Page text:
Warehouses generally supply a large group of retail stores and have flexibility in their reach, so they are safer investments than individual stores that depend more on location to succeed.  

“As the economy slips, the performance might go down, but the warehouse is necessary to do business. It’s more centralized,” Cambruzzi said. “The warehouse is the commodity.”  

And large developers can leverage that commodity.

They often have stronger relationships with key tenants, relationships that can benefit both parties. Developers wants to expand their real estate holdings, while their tenants need more space to get to market faster.

What about rents?

Warehouse and distribution tenants in Central Pennsylvania paid 7.7 percent more to rent industrial space in the second quarter compared with the same period a year ago, according to global real estate firm CBRE Group Inc.

And demand continues to outpace supply, which should send rents even higher.

Higher land prices for warehouse development, meanwhile, could have a ripple effect on the value of other types of real estate, real estate and supply chain professionals said.

Warehouse trends

The industrial market continues to grow in Central Pennsylvania, with rental rates pushing new records as demand remains strong. But how does today’s market compare with the
market a decade ago? Here are some highlights from CBRE Group Inc.:

• Over the last 18 months, there have been five industrial buildings erected that were more than 1 million square feet in size. Between 2006 and 2008, there were none.

But that trend of big warehouses may be slowing in favor of smaller facilities designed to meet the demand for faster home deliveries, supply chain and real estate experts said. In order for an Amazon and others to achieve same-day delivery, they need more buildings closer to shoppers.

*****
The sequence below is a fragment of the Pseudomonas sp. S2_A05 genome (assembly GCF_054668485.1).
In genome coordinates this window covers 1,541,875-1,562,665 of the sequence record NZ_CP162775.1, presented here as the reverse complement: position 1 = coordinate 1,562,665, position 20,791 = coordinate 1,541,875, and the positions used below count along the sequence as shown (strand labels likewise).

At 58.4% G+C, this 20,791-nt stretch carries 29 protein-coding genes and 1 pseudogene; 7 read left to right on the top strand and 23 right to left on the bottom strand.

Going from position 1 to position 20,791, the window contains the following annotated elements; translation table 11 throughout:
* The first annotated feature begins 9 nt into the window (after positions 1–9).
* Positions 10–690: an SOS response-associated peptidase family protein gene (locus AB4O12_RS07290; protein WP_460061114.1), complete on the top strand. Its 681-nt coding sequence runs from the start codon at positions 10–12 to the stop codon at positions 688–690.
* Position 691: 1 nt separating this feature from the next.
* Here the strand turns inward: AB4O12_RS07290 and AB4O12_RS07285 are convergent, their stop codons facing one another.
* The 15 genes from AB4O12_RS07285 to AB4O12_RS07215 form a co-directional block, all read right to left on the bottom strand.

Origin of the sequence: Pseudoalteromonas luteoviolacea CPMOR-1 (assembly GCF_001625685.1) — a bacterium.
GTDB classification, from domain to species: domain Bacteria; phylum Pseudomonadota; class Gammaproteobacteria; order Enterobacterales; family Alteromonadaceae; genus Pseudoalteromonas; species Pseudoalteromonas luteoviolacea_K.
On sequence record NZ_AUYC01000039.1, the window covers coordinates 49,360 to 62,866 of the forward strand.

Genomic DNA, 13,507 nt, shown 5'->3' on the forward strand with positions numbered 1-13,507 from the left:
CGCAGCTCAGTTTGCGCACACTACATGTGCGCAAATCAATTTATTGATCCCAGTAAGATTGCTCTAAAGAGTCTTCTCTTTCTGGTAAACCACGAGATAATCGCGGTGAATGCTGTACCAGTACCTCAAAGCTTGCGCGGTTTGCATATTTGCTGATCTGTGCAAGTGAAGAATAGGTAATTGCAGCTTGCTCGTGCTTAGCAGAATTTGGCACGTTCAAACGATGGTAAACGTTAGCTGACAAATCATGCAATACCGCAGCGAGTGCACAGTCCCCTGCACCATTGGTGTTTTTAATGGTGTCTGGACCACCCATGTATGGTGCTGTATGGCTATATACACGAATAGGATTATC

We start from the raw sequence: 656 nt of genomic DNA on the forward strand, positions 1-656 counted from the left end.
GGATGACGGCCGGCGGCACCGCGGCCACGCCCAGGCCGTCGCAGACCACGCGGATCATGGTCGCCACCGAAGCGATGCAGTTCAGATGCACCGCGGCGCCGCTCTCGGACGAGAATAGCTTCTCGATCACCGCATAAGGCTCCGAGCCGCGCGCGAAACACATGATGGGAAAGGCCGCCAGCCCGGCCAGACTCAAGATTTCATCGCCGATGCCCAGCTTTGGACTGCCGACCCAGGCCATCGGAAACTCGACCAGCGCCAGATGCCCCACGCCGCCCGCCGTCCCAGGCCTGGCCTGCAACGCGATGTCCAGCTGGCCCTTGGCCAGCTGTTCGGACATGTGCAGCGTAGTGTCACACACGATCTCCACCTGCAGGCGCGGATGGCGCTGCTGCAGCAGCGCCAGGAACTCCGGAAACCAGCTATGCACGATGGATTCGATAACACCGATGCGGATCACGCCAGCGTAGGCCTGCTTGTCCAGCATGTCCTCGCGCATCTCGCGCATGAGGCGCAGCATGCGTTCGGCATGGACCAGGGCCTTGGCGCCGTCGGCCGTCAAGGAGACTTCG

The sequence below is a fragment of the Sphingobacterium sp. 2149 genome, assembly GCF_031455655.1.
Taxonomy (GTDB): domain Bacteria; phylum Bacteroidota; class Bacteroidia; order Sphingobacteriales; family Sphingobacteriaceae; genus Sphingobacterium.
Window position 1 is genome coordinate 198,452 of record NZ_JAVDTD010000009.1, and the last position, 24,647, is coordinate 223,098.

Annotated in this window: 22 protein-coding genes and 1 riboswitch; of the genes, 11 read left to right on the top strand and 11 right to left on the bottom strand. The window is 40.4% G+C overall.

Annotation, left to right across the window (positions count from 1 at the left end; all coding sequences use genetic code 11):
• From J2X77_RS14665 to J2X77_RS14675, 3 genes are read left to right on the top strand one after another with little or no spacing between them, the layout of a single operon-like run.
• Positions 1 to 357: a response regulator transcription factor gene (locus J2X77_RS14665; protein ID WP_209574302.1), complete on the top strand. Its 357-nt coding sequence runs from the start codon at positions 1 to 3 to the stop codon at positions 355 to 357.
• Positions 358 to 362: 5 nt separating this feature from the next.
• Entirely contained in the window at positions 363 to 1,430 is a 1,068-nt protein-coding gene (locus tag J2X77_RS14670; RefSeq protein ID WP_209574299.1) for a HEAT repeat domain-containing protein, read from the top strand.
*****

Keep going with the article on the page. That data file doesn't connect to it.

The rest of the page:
Package delivery giants such as Fedex and UPS are impacted by these trends as they handle most home deliveries.

• The greatest amount of industrial space under construction leading up the recession was 3.3 million square feet, a figure recorded in the fourth quarter of 2008. The highest point so far during the current cycle came in the third quarter of 2015, when 8.9 million square feet was under construction.

As the new warehouses popped up, the vacancy rate rose to 6.1 percent, up from a record low of 4.3 percent at the end of 2015. The highest vacancy rate was 13.4 percent in the fourth quarter of 2009.

• In the second quarter, 3.5 million square feet was under construction in Central Pennsylvania, down from 4 million square feet in the first quarter.

By comparison, about 5.4 million square feet was under construction in the Lehigh Valley in the second quarter.

In the Greater Philadelphia industrial market that CBRE tracks — which includes Northeast Pennsylvania, the Philadelphia area, southern New Jersey and a piece of Delaware — 11.5 million square feet were under construction.

Collectively, the larger regional market has nearly 462 million square feet of inventory.

Central Pennsylvania accounts for about 161 million square feet and is the largest industrial market in the state. By contrast, the Southeast has about 111 million square feet of inventory, and the Lehigh Valley about 69 million square feet.

By the numbers

CBRE Group Inc. recently released a second quarter report on the industrial market, an umbrella term that primarily refers to warehouses and distribution centers. Manufacturing facilities also fall in this category.

Here is what the company had to say about Central Pennsylvania, which includes Cumberland, Dauphin, Franklin, Lancaster, Lebanon and York counties:

• 13 million: The amount of industrial square footage tenants eyeing the midstate and surrounding markets in the Lehigh Valley and Northeast Pennsylvania were seeking.

• 9 million: The amount of industrial square footage in development.

• 6 million: The amount in square feet by which occupied industrial space has increased over the last year.

• 161 million: Existing inventory of industrial space.

• 94 percent: Occupancy rate of industrial real estate.

• $4.32: Average industrial rents are up from $4.01 per square foot last year. The previous high during the last decade was $4.27 per square foot in the fourth quarter of 2006. By comparison, the average in the Lehigh Valley was $4.68 in the second quarter.

• $4.72: Cumberland County had the highest price per square foot in Central Pennsylvania. Dauphin County had the lowest at $3.94 per square foot.